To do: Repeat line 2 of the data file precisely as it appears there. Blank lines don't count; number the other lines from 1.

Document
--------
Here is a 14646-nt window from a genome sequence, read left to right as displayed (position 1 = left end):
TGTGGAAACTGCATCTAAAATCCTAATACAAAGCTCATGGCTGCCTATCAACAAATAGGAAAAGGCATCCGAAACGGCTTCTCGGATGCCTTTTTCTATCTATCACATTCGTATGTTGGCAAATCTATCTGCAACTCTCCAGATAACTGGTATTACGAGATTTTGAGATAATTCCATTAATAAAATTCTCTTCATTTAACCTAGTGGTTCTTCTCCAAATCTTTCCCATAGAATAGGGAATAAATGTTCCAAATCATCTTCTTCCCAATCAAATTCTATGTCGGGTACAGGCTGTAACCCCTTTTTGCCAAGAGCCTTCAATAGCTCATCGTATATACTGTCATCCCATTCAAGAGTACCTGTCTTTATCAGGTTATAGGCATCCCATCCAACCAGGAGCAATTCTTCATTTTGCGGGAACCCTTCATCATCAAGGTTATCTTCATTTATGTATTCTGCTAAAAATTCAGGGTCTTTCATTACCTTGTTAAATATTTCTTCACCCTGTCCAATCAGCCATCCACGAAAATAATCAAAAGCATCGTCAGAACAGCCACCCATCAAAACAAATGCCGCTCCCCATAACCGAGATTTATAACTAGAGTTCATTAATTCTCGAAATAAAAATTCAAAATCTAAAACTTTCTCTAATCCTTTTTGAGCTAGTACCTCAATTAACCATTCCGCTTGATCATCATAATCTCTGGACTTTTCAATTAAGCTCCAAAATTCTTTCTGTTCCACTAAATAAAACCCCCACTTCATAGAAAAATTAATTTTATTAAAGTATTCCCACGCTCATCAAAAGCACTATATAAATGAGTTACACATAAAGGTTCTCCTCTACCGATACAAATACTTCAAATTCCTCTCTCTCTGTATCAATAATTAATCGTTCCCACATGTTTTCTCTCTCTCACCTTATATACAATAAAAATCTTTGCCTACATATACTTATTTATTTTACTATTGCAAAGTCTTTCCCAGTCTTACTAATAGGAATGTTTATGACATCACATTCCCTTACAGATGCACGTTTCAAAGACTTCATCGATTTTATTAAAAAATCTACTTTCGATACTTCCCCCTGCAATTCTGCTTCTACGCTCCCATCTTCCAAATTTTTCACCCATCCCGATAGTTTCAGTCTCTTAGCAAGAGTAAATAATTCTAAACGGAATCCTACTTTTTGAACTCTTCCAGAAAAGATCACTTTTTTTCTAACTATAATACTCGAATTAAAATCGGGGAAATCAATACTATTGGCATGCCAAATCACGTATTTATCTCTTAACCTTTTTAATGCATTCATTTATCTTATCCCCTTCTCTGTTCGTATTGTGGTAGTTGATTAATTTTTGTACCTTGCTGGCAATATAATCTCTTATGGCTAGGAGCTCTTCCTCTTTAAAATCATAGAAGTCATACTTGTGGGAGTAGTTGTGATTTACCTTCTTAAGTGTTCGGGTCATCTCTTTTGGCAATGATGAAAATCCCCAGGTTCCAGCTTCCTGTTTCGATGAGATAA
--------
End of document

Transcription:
TGTGGAAACTGCATCTAAAATCCTAATACAAAGCTCATGGCTGCCTATCAACAAATAGGAAAAGGCATCCGAAACGGCTTCTCGGATGCCTTTTTCTATCTATCACATTCGTATGTTGGCAAATCTATCTGCAACTCTCCAGATAACTGGTATTACGAGATTTTGAGATAATTCCATTAATAAAATTCTCTTCATTTAACCTAGTGGTTCTTCTCCAAATCTTTCCCATAGAATAGGGAATAAATGTTCCAAATCATCTTCTTCCCAATCAAATTCTATGTCGGGTACAGGCTGTAACCCCTTTTTGCCAAGAGCCTTCAATAGCTCATCGTATATACTGTCATCCCATTCAAGAGTACCTGTCTTTATCAGGTTATAGGCATCCCATCCAACCAGGAGCAATTCTTCATTTTGCGGGAACCCTTCATCATCAAGGTTATCTTCATTTATGTATTCTGCTAAAAATTCAGGGTCTTTCATTACCTTGTTAAATATTTCTTCACCCTGTCCAATCAGCCATCCACGAAAATAATCAAAAGCATCGTCAGAACAGCCACCCATCAAAACAAATGCCGCTCCCCATAACCGAGATTTATAACTAGAGTTCATTAATTCTCGAAATAAAAATTCAAAATCTAAAACTTTCTCTAATCCTTTTTGAGCTAGTACCTCAATTAACCATTCCGCTTGATCATCATAATCTCTGGACTTTTCAATTAAGCTCCAAAATTCTTTCTGTTCCACTAAATAAAACCCCCACTTCATAGAAAAATTAATTTTATTAAAGTATTCCCACGCTCATCAAAAGCACTATATAAATGAGTTACACATAAAGGTTCTCCTCTACCGATACAAATACTTCAAATTCCTCTCTCTCTGTATCAATAATTAATCGTTCCCACATGTTTTCTCTCTCTCACCTTATATACAATAAAAATCTTTGCCTACATATACTTATTTATTTTACTATTGCAAAGTCTTTCCCAGTCTTACTAATAGGAATGTTTATGACATCACATTCCCTTACAGATGCACGTTTCAAAGACTTCATCGATTTTATTAAAAAATCTACTTTCGATACTTCCCCCTGCAATTCTGCTTCTACGCTCCCATCTTCCAAATTTTTCACCCATCCCGATAGTTTCAGTCTCTTAGCAAGAGTAAATAATTCTAAACGGAATCCTACTTTTTGAACTCTTCCAGAAAAGATCACTTTTTTTCTAACTATAATACTCGAATTAAAATCGGGGAAATCAATACTATTGGCATGCCAAATCACGTATTTATCTCTTAACCTTTTTAATGCATTCATTTATCTTATCCCCTTCTCTGTTCGTATTGTGGTAGTTGATTAATTTTTGTACCTTGCTGGCAATATAATCTCTTATGGCTAGGAGCTCTTCCTCTTTAAAATCATAGAAGTCATACTTGTGGGAGTAGTTGTGATTTACCTTCTTAAGTGTTCGGGTCATCTCTTTTGGCAATGATGAAAATCCCCAGGTTCCAGCTTCCTGTTTCGATGAGATAA